William Eastlake Biography
(1917–1997), A Child's Garden of Verses for the Revolution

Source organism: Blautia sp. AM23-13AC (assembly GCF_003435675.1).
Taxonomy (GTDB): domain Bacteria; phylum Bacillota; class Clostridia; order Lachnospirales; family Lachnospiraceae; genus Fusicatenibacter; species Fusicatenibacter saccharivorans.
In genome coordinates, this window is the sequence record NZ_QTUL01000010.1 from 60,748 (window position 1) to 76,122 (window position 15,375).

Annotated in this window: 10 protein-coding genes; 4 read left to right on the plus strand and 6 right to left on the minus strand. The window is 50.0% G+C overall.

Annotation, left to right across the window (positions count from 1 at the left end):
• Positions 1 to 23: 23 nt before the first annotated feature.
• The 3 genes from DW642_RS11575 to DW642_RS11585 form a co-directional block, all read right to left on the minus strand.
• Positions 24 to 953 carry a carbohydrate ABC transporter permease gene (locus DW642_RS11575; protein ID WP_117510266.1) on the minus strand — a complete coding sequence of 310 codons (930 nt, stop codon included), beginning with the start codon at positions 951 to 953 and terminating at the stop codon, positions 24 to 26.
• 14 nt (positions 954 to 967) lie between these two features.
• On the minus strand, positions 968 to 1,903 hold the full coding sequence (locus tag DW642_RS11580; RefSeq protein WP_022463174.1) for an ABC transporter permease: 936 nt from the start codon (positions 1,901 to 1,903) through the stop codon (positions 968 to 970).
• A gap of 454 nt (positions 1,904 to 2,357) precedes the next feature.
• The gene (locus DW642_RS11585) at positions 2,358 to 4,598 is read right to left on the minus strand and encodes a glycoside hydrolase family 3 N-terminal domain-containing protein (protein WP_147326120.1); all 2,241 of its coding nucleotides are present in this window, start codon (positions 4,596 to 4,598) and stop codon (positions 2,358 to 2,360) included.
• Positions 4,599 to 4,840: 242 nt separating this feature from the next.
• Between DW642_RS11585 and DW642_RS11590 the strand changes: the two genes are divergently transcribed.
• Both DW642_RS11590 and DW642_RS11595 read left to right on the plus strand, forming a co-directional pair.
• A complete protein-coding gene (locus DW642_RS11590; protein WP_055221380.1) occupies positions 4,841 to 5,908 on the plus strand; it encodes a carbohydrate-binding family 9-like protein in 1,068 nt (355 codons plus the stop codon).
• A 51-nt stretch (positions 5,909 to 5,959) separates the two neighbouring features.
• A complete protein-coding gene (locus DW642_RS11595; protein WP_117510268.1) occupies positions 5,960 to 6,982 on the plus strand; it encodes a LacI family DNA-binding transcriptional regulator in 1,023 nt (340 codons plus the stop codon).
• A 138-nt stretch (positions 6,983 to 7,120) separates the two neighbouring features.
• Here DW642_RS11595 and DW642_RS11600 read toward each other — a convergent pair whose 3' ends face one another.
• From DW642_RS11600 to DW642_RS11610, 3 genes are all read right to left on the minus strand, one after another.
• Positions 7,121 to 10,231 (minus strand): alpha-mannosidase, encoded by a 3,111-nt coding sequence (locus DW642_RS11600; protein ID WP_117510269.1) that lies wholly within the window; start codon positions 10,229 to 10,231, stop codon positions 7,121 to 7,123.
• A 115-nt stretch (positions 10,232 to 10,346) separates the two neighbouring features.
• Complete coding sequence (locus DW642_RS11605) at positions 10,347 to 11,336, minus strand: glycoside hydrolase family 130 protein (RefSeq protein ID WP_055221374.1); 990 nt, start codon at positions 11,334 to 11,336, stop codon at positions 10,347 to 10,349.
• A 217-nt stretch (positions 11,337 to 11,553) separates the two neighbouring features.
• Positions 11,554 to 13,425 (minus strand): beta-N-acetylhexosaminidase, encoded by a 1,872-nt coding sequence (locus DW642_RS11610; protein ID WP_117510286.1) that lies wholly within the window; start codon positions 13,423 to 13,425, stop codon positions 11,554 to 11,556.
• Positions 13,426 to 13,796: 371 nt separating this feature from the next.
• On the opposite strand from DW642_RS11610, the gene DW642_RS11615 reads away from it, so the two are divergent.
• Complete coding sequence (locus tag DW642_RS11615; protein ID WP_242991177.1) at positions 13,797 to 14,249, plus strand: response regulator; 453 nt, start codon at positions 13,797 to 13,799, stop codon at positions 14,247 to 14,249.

American novelist, born in New York. He spent four years in the army, attended the Alliance Française in Paris, and later settled on a 300-acre cattle ranch in Cuba, New Mexico. There are three strands to his writing, the least important being his political work in A Child's Garden of Verses for the Revolution (1970) and The Long Naked Descent into Boston (1977). The second strand is his remarkable writing on the American West contained in Go in Beauty (1956), The Bronc People (1958), Portrait of an Artist with Twenty-Six Horses (1963), and Dancers in the Scalp House (1975). These books move from a concentration on the white experience of the West through to an accumulating sympathy for the plight of the Native American, registered most effectively in Dancers, whose linguistic experiments contort the American language in order to convey more accurately the scope and humanity of Indian thought. Dancers also presents with great anger and urgency an ecological viewpoint which Eastlake associates most closely with the patternings of Indian life. The third strand of his fiction deals with the reality of war; Castle Keep (1965) is a dense, formally innovative study of the Second World War, and The Bamboo Bed (1969) carries the same set of procedures into the war in Vietnam (see Vietnam Writing). His understandings of the power complex and his subtle investigations of memory help to turn these quasi-philosophical novels into important studies of the phenomenon of modern warfare.